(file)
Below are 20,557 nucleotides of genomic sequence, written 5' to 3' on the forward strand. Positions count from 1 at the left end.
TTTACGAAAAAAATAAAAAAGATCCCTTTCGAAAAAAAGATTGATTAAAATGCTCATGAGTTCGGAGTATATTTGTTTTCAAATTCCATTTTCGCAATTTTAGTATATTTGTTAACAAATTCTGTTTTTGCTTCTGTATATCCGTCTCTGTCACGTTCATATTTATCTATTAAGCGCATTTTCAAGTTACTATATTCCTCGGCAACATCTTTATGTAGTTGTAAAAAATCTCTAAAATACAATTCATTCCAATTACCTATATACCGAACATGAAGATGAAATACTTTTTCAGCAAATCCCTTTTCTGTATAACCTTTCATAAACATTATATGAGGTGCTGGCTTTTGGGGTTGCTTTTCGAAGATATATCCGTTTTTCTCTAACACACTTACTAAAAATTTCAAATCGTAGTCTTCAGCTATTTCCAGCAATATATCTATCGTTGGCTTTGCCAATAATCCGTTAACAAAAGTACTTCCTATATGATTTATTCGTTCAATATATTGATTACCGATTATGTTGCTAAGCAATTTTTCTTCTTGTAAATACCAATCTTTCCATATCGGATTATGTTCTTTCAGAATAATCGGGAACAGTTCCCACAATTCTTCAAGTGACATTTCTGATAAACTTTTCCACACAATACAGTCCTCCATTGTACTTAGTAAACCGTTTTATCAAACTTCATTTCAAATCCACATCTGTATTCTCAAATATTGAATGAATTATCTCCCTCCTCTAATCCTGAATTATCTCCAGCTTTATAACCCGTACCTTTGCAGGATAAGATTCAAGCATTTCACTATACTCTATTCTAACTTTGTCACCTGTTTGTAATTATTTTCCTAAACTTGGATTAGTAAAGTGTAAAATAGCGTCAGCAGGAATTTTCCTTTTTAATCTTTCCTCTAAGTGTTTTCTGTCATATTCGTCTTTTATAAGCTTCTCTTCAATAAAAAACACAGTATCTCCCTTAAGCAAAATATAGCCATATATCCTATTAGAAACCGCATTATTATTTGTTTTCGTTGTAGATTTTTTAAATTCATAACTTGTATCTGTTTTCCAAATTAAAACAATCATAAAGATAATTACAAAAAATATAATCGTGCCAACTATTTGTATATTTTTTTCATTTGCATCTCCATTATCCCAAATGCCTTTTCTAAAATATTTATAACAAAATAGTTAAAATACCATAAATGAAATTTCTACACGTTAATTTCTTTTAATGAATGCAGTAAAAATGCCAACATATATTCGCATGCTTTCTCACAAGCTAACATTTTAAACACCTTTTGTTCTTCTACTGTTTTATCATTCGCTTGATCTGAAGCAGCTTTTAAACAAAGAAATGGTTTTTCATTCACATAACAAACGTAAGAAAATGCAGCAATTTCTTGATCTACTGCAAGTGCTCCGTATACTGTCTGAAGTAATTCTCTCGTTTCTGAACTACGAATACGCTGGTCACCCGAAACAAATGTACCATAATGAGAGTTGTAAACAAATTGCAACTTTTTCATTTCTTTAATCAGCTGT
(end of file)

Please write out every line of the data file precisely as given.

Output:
Below are 20,557 nucleotides of genomic sequence, written 5' to 3' on the forward strand. Positions count from 1 at the left end.
TTTACGAAAAAAATAAAAAAGATCCCTTTCGAAAAAAAGATTGATTAAAATGCTCATGAGTTCGGAGTATATTTGTTTTCAAATTCCATTTTCGCAATTTTAGTATATTTGTTAACAAATTCTGTTTTTGCTTCTGTATATCCGTCTCTGTCACGTTCATATTTATCTATTAAGCGCATTTTCAAGTTACTATATTCCTCGGCAACATCTTTATGTAGTTGTAAAAAATCTCTAAAATACAATTCATTCCAATTACCTATATACCGAACATGAAGATGAAATACTTTTTCAGCAAATCCCTTTTCTGTATAACCTTTCATAAACATTATATGAGGTGCTGGCTTTTGGGGTTGCTTTTCGAAGATATATCCGTTTTTCTCTAACACACTTACTAAAAATTTCAAATCGTAGTCTTCAGCTATTTCCAGCAATATATCTATCGTTGGCTTTGCCAATAATCCGTTAACAAAAGTACTTCCTATATGATTTATTCGTTCAATATATTGATTACCGATTATGTTGCTAAGCAATTTTTCTTCTTGTAAATACCAATCTTTCCATATCGGATTATGTTCTTTCAGAATAATCGGGAACAGTTCCCACAATTCTTCAAGTGACATTTCTGATAAACTTTTCCACACAATACAGTCCTCCATTGTACTTAGTAAACCGTTTTATCAAACTTCATTTCAAATCCACATCTGTATTCTCAAATATTGAATGAATTATCTCCCTCCTCTAATCCTGAATTATCTCCAGCTTTATAACCCGTACCTTTGCAGGATAAGATTCAAGCATTTCACTATACTCTATTCTAACTTTGTCACCTGTTTGTAATTATTTTCCTAAACTTGGATTAGTAAAGTGTAAAATAGCGTCAGCAGGAATTTTCCTTTTTAATCTTTCCTCTAAGTGTTTTCTGTCATATTCGTCTTTTATAAGCTTCTCTTCAATAAAAAACACAGTATCTCCCTTAAGCAAAATATAGCCATATATCCTATTAGAAACCGCATTATTATTTGTTTTCGTTGTAGATTTTTTAAATTCATAACTTGTATCTGTTTTCCAAATTAAAACAATCATAAAGATAATTACAAAAAATATAATCGTGCCAACTATTTGTATATTTTTTTCATTTGCATCTCCATTATCCCAAATGCCTTTTCTAAAATATTTATAACAAAATAGTTAAAATACCATAAATGAAATTTCTACACGTTAATTTCTTTTAATGAATGCAGTAAAAATGCCAACATATATTCGCATGCTTTCTCACAAGCTAACATTTTAAACACCTTTTGTTCTTCTACTGTTTTATCATTCGCTTGATCTGAAGCAGCTTTTAAACAAAGAAATGGTTTTTCATTCACATAACAAACGTAAGAAAATGCAGCAATTTCTTGATCTACTGCAAGTGCTCCGTATACTGTCTGAAGTAATTCTCTCGTTTCTGAACTACGAATACGCTGGTCACCCGAAACAAATGTACCATAATGAGAGTTGTAAACAAATTGCAACTTTTTCATTTCTTTAATCAGCTGT